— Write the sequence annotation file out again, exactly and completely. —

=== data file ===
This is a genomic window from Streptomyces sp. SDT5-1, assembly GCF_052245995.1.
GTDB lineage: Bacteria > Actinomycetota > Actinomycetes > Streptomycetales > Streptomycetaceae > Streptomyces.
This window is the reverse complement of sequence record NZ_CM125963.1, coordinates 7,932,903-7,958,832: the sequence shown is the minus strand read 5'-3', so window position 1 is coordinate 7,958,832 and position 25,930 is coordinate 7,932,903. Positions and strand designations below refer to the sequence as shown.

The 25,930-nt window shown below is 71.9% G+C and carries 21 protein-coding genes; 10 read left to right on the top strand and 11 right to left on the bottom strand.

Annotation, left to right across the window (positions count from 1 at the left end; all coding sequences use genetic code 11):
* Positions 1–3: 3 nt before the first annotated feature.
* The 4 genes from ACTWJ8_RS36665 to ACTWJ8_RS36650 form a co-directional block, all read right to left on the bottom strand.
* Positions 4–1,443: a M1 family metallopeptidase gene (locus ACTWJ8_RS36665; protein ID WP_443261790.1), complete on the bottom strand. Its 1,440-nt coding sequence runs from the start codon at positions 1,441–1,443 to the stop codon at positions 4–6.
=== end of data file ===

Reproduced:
This is a genomic window from Streptomyces sp. SDT5-1, assembly GCF_052245995.1.
GTDB lineage: Bacteria > Actinomycetota > Actinomycetes > Streptomycetales > Streptomycetaceae > Streptomyces.
This window is the reverse complement of sequence record NZ_CM125963.1, coordinates 7,932,903-7,958,832: the sequence shown is the minus strand read 5'-3', so window position 1 is coordinate 7,958,832 and position 25,930 is coordinate 7,932,903. Positions and strand designations below refer to the sequence as shown.

The 25,930-nt window shown below is 71.9% G+C and carries 21 protein-coding genes; 10 read left to right on the top strand and 11 right to left on the bottom strand.

Annotation, left to right across the window (positions count from 1 at the left end; all coding sequences use genetic code 11):
* Positions 1–3: 3 nt before the first annotated feature.
* The 4 genes from ACTWJ8_RS36665 to ACTWJ8_RS36650 form a co-directional block, all read right to left on the bottom strand.
* Positions 4–1,443: a M1 family metallopeptidase gene (locus ACTWJ8_RS36665; protein ID WP_443261790.1), complete on the bottom strand. Its 1,440-nt coding sequence runs from the start codon at positions 1,441–1,443 to the stop codon at positions 4–6.